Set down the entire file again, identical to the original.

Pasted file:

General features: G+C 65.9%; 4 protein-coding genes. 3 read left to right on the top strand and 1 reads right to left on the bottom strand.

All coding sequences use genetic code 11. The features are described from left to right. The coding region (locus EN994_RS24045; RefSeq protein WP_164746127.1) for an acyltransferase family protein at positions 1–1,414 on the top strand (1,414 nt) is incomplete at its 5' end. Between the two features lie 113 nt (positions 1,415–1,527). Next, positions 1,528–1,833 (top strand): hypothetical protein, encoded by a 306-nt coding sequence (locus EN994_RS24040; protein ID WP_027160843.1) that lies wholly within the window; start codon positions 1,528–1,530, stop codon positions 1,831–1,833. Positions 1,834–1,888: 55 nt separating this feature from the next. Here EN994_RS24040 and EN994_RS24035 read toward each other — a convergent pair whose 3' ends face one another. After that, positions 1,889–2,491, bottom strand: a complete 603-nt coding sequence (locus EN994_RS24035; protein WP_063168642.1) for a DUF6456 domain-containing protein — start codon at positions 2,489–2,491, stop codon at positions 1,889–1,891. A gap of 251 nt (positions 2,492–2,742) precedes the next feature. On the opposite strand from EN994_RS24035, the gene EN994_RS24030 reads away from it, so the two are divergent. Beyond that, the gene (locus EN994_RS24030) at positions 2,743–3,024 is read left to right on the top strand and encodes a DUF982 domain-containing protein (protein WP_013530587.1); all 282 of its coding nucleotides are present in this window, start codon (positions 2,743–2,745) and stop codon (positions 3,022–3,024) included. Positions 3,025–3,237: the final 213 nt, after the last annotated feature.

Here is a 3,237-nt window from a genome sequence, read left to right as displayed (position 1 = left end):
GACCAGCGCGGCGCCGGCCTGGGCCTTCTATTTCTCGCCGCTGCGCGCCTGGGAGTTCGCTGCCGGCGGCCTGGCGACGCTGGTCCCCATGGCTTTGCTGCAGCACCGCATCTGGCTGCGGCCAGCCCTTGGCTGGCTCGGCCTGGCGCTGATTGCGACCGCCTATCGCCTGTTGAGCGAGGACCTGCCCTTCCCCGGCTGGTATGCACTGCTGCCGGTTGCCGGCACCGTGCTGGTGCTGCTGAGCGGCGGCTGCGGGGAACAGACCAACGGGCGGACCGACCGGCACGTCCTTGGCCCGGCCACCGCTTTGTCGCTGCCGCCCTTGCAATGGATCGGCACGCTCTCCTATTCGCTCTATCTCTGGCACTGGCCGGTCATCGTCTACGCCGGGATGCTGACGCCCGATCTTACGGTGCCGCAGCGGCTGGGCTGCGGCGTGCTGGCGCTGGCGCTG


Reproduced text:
General features: G+C 65.9%; 4 protein-coding genes. 3 read left to right on the top strand and 1 reads right to left on the bottom strand.

All coding sequences use genetic code 11. The features are described from left to right. The coding region (locus EN994_RS24045; RefSeq protein WP_164746127.1) for an acyltransferase family protein at positions 1–1,414 on the top strand (1,414 nt) is incomplete at its 5' end. Between the two features lie 113 nt (positions 1,415–1,527). Next, positions 1,528–1,833 (top strand): hypothetical protein, encoded by a 306-nt coding sequence (locus EN994_RS24040; protein ID WP_027160843.1) that lies wholly within the window; start codon positions 1,528–1,530, stop codon positions 1,831–1,833. Positions 1,834–1,888: 55 nt separating this feature from the next. Here EN994_RS24040 and EN994_RS24035 read toward each other — a convergent pair whose 3' ends face one another. After that, positions 1,889–2,491, bottom strand: a complete 603-nt coding sequence (locus EN994_RS24035; protein WP_063168642.1) for a DUF6456 domain-containing protein — start codon at positions 2,489–2,491, stop codon at positions 1,889–1,891. A gap of 251 nt (positions 2,492–2,742) precedes the next feature. On the opposite strand from EN994_RS24035, the gene EN994_RS24030 reads away from it, so the two are divergent. Beyond that, the gene (locus EN994_RS24030) at positions 2,743–3,024 is read left to right on the top strand and encodes a DUF982 domain-containing protein (protein WP_013530587.1); all 282 of its coding nucleotides are present in this window, start codon (positions 2,743–2,745) and stop codon (positions 3,022–3,024) included. Positions 3,025–3,237: the final 213 nt, after the last annotated feature.

Here is a 3,237-nt window from a genome sequence, read left to right as displayed (position 1 = left end):
GACCAGCGCGGCGCCGGCCTGGGCCTTCTATTTCTCGCCGCTGCGCGCCTGGGAGTTCGCTGCCGGCGGCCTGGCGACGCTGGTCCCCATGGCTTTGCTGCAGCACCGCATCTGGCTGCGGCCAGCCCTTGGCTGGCTCGGCCTGGCGCTGATTGCGACCGCCTATCGCCTGTTGAGCGAGGACCTGCCCTTCCCCGGCTGGTATGCACTGCTGCCGGTTGCCGGCACCGTGCTGGTGCTGCTGAGCGGCGGCTGCGGGGAACAGACCAACGGGCGGACCGACCGGCACGTCCTTGGCCCGGCCACCGCTTTGTCGCTGCCGCCCTTGCAATGGATCGGCACGCTCTCCTATTCGCTCTATCTCTGGCACTGGCCGGTCATCGTCTACGCCGGGATGCTGACGCCCGATCTTACGGTGCCGCAGCGGCTGGGCTGCGGCGTGCTGGCGCTGGCGCTG